I proudly shared the little kitten in one of my first grade show and tell appearances. Learning to embroider was an excitement for any pre-schooler, but also extremely impressive by a four and a half year old to five year old peers! Yes! I had indeed embroidered it all by myself, admitting that I accepted only a little help from Alice, my kind neighbor who lived with her aging father, two doors down on Rubberneck Avenue.
Alice was one of many neighbors who liked my visits; thus, she had offered to teach me embroidery. True to character, my mother recycled an old piece of sheeting (complete with a scorch mark) for my first project. My subject was one of the days of the week kittens that were so popular in the fifties; mine was a kitten vacuuming under the word CLEAN; in the upper corner hung a shelf complete with a candle and cobweb and the word FRIDAY was boldly blocked out at the bottom. I sat under Alice’s watchful and caring eyes. While I don’t remember how long it took me to finish the kitten piece, I do remember the welcoming, sunlit seating Alice provided for me – it was by the window on my little bench, in her large open kitchen wherein she could do her cooking and laundering and ironing, engaging me in a friendly chat.
I must have really liked pink: the upright vacuum’s shell, the cobweb and the kitten’s head scarf were all in pink. In my little world, kittens had to be gray with blue eyes, but this one also wore a blue check apron and red lipstick just like Mom. My kitten carried a feather duster of gold threads; bits of brown and green completed the remaining details. When I look at the balance of the color placement, I’m sure Alice must have suggested the colorful repetition.
As with many of our childhood projects, Mom tucked it away. She gave the kitten to me several years later and I had it framed in brass with a red mat for my own kitchen. All of this seemed only too perfect and coincidental, now that I was the young wife of a self-employed vacuum repairman! Guests who entered our home would eye the little kitten and her vacuum on my kitchen wall and delighted in my story behind it.
Yes, we had purchased a ma and pa vac shop. It was my job to complete the parts ordering, follow up calls, and learn the differences between horse power and watts when rating a motor; or differentiate between the sound of a worn bearing and that of a broken fan. I was a quick student, learning the basics and the product knowledge amid some surprises -some good, some not so good. As a whole, I managed well enough for an east bay city slicker now living her life among the townspeople in Northern California.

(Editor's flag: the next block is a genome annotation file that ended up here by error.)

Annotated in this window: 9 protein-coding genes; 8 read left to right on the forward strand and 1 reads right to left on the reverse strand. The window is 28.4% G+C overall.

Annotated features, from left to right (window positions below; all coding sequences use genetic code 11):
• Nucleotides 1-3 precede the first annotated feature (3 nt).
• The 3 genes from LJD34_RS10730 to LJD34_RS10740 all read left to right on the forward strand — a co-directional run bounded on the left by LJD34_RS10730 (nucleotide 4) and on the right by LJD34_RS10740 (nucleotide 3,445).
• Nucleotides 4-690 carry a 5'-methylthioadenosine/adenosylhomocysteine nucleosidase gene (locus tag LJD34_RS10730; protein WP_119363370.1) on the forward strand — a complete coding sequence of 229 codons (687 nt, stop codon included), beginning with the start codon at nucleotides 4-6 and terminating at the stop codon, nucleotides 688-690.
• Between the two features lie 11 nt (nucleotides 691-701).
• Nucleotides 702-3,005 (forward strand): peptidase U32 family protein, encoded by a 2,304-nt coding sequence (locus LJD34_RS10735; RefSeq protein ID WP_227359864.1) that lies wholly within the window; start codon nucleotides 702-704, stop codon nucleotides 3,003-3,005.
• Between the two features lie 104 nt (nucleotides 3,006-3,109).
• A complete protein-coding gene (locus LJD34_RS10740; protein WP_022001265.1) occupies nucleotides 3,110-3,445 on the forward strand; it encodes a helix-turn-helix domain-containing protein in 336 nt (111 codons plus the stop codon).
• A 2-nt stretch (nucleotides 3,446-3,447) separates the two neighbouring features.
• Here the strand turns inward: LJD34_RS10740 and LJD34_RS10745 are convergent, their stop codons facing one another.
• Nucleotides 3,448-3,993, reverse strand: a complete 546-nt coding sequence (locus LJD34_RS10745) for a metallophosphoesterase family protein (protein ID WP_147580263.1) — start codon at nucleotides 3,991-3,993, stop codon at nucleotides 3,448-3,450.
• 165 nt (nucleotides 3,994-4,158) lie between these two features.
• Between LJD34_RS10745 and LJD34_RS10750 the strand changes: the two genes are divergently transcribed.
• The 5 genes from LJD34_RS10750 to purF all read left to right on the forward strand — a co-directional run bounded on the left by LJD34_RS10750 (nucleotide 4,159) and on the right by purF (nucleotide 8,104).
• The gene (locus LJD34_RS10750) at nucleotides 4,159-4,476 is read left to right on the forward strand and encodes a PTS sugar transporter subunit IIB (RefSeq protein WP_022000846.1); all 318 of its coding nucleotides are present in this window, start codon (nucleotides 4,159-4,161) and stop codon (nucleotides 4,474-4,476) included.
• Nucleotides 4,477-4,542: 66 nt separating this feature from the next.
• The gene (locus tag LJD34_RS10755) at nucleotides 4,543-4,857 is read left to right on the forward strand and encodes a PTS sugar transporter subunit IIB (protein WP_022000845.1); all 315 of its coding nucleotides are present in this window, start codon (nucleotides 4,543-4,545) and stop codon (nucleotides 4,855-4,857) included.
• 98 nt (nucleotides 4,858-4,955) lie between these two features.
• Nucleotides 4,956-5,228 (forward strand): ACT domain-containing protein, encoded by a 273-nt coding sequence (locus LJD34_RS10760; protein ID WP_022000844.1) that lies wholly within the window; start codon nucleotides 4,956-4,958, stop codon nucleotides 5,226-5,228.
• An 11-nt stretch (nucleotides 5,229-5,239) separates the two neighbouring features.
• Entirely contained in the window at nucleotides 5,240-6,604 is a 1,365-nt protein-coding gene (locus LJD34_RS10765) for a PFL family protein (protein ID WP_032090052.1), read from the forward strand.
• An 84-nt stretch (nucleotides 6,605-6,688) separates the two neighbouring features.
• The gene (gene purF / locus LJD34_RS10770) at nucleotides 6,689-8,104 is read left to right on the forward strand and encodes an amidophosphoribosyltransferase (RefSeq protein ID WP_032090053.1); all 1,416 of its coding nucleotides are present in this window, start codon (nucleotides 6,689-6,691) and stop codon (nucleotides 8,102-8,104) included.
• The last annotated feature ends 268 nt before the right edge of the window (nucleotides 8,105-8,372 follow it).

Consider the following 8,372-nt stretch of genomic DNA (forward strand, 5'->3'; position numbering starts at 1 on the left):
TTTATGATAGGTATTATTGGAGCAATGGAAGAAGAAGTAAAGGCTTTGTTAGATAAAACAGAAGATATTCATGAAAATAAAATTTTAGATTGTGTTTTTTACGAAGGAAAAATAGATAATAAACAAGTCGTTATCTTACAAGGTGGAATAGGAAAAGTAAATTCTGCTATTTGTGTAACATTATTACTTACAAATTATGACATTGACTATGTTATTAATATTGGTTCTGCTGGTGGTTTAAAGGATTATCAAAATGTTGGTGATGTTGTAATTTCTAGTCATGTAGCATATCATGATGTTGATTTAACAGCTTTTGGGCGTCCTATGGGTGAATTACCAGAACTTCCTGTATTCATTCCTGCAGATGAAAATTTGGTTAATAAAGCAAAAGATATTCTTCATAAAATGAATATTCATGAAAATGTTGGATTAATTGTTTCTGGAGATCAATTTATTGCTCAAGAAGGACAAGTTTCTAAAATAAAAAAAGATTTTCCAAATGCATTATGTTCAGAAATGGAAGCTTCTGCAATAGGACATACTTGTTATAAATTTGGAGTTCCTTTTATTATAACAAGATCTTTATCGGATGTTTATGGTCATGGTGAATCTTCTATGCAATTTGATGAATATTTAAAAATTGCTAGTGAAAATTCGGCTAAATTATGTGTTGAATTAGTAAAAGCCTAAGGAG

I was really excited the day I sold my first vacuum! My customer and I “bonded quickly” so, after the completed transaction, I called Mom to share my good news. True to her forthright manner, she remarked
Annette, I didn’t even know you knew how to RUN a vacuum!
One of the more comical phases during these early years was the “Which vacuum do I own this week?” My repairman husband was no fool; if a buying customer came in the shop looking for a good used Rainbow, or Compact, or Electrolux, he’d produce one to order in record time!
No problem, I can have one for you by Friday; I’ll call you when it’s ready!
True to his word – even if it meant taking mine from home – the wished-for carpet cleaner was thoroughly cleaned, refurbished and gleaming in order to offer a ninety day commercial warranty on it. Voila! The repairman was beaming and the customer absolutely delighted!
Change was good; at least, that was the mantra that all the homemaking magazines preached. So, when I next opened up the cleaning closet and discovered another new oldie but goodie, I accepted this new “surprise” and never once looked the repairman in the mouth! It was up to me to acquaint myself with the new canister or upright and its multiple features. As the “ma” half of this partnership, I soon discovered that this practice was going to be standard operating procedure in our shop, so it was better to just go along with the plan and enjoy the art of homemaking…